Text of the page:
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Toon Titan Color Mapping Standard

[vc_row][vc_column][vc_column_text]This document serves a sort of API for the mapping of and application of color and global shading/highlighting within CTA.

This is the color standard that all my characters adhere to in order to not only be compatible across different mods, but also navigates around a minefield bugs and limitations. The adherence to this standard also allows for more dynamic and rich color applications to be achieved that are not possible if you actually did it based on how the original CTA color mappings.

When creating Toon Titan compatible characters and items it highly recommended that this coloring work flow and mapping system be used to ensure the highest quality possible and maximize compatibility across all other characters, body parts, props, and assets.

Global Shades and Highlights

Global shades and highlights are done by painting with transparent paint above the base color. Best way to keep these paints from interfering is to paint in separate layers. Or to keep the painted layers “grouped”. The recommended default colors and transparency ratio is Black at 7% for shades and White at 14% for highlights. You can play around with the transparency to better suit your needs.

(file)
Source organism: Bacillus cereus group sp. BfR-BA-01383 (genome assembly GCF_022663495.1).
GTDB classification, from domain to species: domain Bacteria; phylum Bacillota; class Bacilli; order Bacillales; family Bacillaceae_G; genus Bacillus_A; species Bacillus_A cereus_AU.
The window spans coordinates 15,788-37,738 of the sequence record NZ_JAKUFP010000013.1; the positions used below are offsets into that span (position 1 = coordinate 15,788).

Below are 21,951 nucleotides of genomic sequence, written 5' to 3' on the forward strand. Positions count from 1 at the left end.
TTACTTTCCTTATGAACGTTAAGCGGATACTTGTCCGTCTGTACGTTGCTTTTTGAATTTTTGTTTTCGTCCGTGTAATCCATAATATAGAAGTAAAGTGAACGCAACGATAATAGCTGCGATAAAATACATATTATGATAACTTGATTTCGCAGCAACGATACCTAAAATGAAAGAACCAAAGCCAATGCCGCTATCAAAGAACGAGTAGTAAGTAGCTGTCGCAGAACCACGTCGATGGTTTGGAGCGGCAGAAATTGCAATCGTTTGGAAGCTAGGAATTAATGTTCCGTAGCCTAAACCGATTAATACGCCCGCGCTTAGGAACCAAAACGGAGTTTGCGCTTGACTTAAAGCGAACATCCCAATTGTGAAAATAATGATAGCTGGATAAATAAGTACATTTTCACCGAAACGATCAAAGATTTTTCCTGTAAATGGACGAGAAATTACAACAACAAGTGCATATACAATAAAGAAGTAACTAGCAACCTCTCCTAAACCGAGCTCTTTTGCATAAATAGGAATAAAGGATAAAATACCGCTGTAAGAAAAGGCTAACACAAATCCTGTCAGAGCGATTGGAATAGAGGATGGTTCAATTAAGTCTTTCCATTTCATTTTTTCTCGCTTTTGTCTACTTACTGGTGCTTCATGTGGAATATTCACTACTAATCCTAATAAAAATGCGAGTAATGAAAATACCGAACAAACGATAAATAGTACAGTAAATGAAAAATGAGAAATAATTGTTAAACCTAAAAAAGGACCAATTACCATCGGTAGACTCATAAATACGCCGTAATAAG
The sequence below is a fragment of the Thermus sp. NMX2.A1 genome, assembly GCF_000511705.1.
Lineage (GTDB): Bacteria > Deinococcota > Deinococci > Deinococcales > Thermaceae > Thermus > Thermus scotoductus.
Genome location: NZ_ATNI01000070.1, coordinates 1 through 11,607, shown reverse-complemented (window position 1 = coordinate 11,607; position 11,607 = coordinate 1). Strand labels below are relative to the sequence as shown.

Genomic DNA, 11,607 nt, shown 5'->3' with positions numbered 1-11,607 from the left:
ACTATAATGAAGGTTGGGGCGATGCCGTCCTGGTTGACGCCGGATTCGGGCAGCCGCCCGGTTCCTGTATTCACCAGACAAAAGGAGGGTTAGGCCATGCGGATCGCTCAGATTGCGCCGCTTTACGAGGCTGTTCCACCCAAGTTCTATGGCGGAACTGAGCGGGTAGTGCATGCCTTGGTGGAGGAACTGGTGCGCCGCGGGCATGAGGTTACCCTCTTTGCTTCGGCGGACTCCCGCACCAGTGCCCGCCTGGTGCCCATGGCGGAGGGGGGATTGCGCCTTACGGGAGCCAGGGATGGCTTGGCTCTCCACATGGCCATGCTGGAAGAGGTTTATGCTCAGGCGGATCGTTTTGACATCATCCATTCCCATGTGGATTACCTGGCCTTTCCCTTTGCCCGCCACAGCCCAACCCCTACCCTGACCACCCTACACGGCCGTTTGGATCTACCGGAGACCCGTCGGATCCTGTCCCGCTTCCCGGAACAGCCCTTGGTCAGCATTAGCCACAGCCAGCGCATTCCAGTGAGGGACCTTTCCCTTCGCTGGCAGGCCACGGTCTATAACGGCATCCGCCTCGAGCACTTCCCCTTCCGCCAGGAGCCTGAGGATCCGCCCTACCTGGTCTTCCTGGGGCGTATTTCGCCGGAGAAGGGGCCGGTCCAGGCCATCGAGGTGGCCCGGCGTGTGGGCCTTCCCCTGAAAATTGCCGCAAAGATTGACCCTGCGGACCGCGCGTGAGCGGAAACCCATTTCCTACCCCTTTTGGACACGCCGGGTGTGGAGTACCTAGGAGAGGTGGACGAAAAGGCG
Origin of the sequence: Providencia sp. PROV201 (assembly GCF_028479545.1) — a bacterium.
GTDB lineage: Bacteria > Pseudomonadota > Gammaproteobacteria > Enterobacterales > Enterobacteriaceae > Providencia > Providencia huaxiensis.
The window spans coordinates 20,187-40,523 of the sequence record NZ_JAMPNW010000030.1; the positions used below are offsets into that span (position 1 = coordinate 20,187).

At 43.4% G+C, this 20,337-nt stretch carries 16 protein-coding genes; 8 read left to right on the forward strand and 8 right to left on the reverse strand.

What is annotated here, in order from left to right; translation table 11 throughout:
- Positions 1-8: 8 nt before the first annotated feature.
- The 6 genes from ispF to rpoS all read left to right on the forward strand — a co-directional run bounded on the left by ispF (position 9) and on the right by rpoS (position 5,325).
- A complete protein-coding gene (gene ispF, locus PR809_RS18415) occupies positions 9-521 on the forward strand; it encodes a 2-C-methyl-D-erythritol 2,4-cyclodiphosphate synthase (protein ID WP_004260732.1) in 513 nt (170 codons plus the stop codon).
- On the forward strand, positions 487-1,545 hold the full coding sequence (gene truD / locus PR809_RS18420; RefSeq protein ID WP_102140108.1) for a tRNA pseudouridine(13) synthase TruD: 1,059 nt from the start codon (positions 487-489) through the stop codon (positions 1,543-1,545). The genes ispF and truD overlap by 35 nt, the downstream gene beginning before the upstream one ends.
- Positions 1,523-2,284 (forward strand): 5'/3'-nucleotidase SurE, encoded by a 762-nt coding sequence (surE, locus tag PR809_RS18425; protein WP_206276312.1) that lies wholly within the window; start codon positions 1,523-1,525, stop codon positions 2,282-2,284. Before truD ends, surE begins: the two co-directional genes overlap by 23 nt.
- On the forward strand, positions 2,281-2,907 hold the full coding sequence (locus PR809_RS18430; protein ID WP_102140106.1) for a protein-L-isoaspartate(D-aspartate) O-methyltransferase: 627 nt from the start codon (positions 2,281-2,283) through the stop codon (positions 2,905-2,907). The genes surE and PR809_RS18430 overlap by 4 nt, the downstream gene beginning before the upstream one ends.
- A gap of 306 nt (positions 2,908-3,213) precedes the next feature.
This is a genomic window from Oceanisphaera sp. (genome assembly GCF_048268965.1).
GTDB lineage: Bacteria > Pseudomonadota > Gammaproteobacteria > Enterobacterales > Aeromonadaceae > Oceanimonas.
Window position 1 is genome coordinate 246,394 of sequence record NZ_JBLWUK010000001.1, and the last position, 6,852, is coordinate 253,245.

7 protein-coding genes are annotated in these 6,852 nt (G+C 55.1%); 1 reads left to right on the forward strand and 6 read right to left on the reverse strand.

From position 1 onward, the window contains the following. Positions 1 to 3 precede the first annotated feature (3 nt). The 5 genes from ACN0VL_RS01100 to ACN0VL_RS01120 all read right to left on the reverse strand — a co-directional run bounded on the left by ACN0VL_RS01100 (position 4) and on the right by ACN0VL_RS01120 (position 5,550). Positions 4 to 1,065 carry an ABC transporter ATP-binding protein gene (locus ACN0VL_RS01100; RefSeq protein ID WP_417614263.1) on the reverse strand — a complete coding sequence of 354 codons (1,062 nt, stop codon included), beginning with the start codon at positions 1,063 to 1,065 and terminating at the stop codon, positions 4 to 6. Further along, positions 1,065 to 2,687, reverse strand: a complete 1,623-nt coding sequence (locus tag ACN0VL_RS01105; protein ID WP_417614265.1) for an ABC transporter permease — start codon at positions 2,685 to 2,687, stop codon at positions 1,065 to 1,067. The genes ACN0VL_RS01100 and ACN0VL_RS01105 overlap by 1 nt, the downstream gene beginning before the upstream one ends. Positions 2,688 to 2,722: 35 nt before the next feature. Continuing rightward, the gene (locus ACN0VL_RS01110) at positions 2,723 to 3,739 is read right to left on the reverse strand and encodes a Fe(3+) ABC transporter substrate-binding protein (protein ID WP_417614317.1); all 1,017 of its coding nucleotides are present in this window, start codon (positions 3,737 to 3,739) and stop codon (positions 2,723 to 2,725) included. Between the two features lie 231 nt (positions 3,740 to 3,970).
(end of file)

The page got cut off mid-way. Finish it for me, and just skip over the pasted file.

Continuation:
NOTE: This is the only time using pure black or pure white is ever suggested. Once if an item starts out as black, those pixels are essentially burned out. Changing the color of an item with burnt out pixel is difficult.  

In CTA when mapping out your vector groups, map your Highlights to Custom 7 and your Shadows to Custom 08.

 

Shades and Highlights (Global)

  • Highlights          Custom 07
  • Shades                Custom 08

You can make your own global shading combinations by layering shades and highlights of different colors. You do not have to make everything or anything at all. Mapping is only when you want to make that global shade or highlight render style compatible. In the even you ever wish to modify the colors further within CTA.